A frameless design gives you a vast field of view and better peripheral vision. You can also use a lens sub-frame attachment to change lenses quickly if you need to or want to.
Plutonite is a solid and durable material used to make lenses. It also works very well to block out UV light. Prizm lenses block specific wavelengths of light to make things stand out more and appear more.
Polar fleece foam with three layers makes the goggles more comfortable and draws moisture away from the outside edge.
Even though the Flight Deck XM fits well on smaller faces, it can still feel a bit big compared to other goggles.
- Best for: Small Faces
- Key features: Rimless lens, helmet compatibility, anatomical fit, Prizm lens, and long-lasting, triple-layer polar fleece foam
- Lenses: Anti-Fog, Plutonite material
- Ventilation: Dual vented lenses
These best ski goggles are sturdy and let you see well in various conditions. You can also change the lenses quickly if you want to or need to.
No matter what kind of snowboarding or skiing you like, the goggles in this guide will work great. All of them are running for best goggles in their category.
Some people are picky about their goggles and want them to look a certain way. Even though that’s fine, you should always choose function over form or performance over looks. You don’t want to bring a pair that doesn’t do what it’s supposed to.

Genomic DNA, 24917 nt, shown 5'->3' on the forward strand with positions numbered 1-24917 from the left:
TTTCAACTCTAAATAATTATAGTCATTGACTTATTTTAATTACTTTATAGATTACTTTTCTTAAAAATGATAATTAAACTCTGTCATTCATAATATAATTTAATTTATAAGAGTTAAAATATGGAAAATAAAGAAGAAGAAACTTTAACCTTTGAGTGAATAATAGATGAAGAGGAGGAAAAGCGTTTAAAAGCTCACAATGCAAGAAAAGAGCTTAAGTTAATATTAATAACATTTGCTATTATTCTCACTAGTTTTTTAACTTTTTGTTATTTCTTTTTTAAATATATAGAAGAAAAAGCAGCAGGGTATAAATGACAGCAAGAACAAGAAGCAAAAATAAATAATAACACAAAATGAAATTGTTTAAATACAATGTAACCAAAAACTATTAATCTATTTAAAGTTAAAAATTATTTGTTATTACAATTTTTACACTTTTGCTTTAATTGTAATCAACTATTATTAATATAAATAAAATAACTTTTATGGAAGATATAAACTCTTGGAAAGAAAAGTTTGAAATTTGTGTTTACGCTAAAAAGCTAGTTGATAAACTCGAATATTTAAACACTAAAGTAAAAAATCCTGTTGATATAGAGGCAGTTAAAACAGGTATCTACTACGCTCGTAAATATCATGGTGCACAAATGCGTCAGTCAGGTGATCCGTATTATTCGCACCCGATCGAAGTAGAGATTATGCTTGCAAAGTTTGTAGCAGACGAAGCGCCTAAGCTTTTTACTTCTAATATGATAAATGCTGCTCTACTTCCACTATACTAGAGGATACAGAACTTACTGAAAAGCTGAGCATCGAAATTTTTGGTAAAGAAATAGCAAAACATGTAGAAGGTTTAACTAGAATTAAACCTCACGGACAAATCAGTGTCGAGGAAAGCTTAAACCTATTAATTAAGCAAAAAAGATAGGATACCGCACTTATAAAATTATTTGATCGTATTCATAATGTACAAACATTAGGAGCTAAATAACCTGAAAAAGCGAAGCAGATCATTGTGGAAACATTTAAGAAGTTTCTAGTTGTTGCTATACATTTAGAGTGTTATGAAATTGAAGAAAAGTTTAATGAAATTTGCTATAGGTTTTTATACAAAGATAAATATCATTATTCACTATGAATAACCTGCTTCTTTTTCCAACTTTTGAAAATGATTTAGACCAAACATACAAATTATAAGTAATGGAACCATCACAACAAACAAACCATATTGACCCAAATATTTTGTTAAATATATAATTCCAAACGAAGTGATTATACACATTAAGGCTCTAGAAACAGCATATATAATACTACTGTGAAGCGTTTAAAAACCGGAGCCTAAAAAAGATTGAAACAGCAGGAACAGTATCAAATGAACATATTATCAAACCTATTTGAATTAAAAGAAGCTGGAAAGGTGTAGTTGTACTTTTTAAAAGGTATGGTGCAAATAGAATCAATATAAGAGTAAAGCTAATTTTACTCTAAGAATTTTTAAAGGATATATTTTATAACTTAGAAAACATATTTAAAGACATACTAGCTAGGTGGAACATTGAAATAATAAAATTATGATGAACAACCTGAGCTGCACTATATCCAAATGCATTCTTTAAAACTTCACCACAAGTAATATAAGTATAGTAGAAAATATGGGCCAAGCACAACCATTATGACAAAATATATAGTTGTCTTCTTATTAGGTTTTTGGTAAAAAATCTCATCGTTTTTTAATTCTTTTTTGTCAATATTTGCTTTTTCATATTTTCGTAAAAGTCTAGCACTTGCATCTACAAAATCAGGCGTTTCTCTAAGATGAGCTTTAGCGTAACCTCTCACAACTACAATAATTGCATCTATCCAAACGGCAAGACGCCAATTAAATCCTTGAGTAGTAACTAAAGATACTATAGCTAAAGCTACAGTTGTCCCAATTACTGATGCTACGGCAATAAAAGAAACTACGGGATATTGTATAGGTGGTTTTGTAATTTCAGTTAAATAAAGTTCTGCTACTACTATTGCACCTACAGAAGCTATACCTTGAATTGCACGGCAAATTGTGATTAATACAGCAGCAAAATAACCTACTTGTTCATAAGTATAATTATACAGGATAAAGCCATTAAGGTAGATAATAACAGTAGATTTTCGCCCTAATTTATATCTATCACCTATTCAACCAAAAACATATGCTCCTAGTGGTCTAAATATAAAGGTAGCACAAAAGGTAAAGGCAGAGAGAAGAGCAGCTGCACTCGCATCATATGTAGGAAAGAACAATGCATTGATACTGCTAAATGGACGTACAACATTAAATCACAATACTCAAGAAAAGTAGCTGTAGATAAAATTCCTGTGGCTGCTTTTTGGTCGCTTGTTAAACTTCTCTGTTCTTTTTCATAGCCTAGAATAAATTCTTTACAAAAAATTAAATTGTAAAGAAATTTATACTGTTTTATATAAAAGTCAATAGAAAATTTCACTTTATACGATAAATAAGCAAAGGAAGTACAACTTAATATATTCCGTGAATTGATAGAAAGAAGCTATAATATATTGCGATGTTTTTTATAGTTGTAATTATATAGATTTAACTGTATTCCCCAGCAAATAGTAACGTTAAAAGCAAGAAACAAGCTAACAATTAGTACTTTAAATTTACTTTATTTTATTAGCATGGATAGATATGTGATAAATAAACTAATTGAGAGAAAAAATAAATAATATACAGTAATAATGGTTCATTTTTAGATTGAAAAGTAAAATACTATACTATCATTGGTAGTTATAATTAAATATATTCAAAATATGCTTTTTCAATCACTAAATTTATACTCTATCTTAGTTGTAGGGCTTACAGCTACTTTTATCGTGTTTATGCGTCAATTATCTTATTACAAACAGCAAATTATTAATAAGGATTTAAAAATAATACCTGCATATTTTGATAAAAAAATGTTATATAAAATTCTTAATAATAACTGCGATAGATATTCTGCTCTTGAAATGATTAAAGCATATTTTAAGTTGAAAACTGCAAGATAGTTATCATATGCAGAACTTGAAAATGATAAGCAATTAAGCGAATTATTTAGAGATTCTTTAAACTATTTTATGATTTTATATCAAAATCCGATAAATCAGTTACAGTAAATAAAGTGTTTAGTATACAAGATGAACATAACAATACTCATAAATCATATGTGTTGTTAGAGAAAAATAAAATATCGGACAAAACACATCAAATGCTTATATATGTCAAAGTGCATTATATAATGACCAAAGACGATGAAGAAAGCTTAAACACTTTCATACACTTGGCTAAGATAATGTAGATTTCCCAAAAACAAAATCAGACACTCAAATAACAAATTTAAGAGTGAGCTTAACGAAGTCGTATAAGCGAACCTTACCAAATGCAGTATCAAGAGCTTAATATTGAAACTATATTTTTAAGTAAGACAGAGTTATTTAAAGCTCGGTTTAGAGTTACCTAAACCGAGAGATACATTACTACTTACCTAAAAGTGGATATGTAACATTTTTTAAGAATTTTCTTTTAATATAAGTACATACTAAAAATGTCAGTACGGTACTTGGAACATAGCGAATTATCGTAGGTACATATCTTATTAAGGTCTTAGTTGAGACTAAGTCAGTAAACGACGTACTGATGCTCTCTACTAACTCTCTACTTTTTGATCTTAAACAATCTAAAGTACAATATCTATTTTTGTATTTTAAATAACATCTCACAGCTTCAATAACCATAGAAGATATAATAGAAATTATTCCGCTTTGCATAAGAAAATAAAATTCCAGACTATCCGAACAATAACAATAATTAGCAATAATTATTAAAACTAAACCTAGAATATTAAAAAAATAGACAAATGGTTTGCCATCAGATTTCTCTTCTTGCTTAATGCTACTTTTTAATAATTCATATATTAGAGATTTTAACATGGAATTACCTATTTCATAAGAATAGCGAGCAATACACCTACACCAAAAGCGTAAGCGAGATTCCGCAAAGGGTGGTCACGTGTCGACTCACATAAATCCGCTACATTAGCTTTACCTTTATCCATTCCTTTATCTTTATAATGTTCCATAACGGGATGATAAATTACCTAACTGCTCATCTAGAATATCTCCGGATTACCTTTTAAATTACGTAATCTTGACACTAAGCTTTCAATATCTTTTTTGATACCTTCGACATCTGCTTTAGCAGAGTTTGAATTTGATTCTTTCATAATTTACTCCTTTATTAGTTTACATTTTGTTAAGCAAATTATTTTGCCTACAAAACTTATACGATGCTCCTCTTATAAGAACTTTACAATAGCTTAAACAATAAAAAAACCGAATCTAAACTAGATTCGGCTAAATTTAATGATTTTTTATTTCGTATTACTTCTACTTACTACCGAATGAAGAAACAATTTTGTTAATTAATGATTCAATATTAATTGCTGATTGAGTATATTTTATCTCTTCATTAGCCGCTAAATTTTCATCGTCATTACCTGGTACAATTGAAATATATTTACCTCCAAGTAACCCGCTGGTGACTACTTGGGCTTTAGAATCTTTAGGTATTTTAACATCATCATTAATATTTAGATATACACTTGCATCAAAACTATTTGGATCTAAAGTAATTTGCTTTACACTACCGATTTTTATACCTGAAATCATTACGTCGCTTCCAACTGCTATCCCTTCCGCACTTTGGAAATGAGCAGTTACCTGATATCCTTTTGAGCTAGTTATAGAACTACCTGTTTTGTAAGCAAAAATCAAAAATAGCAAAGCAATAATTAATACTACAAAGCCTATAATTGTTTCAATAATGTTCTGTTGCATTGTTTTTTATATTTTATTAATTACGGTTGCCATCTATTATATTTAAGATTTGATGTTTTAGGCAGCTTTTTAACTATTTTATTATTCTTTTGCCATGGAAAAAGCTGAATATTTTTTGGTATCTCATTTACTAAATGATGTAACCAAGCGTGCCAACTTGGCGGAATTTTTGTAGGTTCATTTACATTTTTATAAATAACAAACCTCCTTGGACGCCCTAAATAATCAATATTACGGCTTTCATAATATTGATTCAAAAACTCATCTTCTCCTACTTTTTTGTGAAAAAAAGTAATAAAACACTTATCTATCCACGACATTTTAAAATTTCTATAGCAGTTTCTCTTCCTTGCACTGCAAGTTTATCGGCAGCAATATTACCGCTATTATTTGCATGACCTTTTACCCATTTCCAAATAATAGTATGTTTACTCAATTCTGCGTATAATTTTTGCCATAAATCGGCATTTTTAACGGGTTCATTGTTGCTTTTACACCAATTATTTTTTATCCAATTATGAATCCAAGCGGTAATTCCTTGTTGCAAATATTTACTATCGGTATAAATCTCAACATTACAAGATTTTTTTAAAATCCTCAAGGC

Q. Why do skis wear goggles?
A. Ski Goggles are much better than sunglasses for seeing snow and changing light conditions. They also keep snow and water out of your eyes, which makes you better able to ride in bad weather.
Q. Is snowboarding okay without goggles?
A. You can get by without goggles if you have to. But I wouldn’t recommend making this a habit for more than one or two runs. Goggles help you see, which is essential for your safety and enjoyment on the mountain.
Q. What’s the difference between goggles for skiing and goggles for snowboarding?
A. Not really, no. The ski or snowboard company that makes them might have a different name, but you can use them for both sports. A goggle is a goggle, and they all do the same basic things, like help you see better and keep wind and snow out of your eyes.
A. You can rent goggles for skiing, but not everywhere has them. Check with the resort or town you’re going to to see if you can rent goggles there.
Q. Why do ski goggles cost so much?
A. There are cheaper options, but high-quality goggles use the latest technology and materials, which makes them more expensive. When you buy good goggles, you’re making an investment that will last you for many seasons.
Q. Are Smith goggles for snowboarding any good?
A. Yes, Smith makes some of the best goggles for snowboarding on the market. The Smith 4D Mag is the best pair of goggles I can find right now. The company has many other options, all of which are good.
Q. How to keep goggles from getting foggy while snowboarding?
A. There’s no foolproof way to keep goggles from getting foggy. There’s a good chance you’ll see fog if you run hot or ride in warmer weather. You can buy goggles with more airflow to help keep them from fogging.
A. You should always use a soft, dust-free cloth when you clean your goggles. Most goggles come with a cleaning cloth, and all you have to do to clean them is rub them on both sides until any smudges or dirt are gone.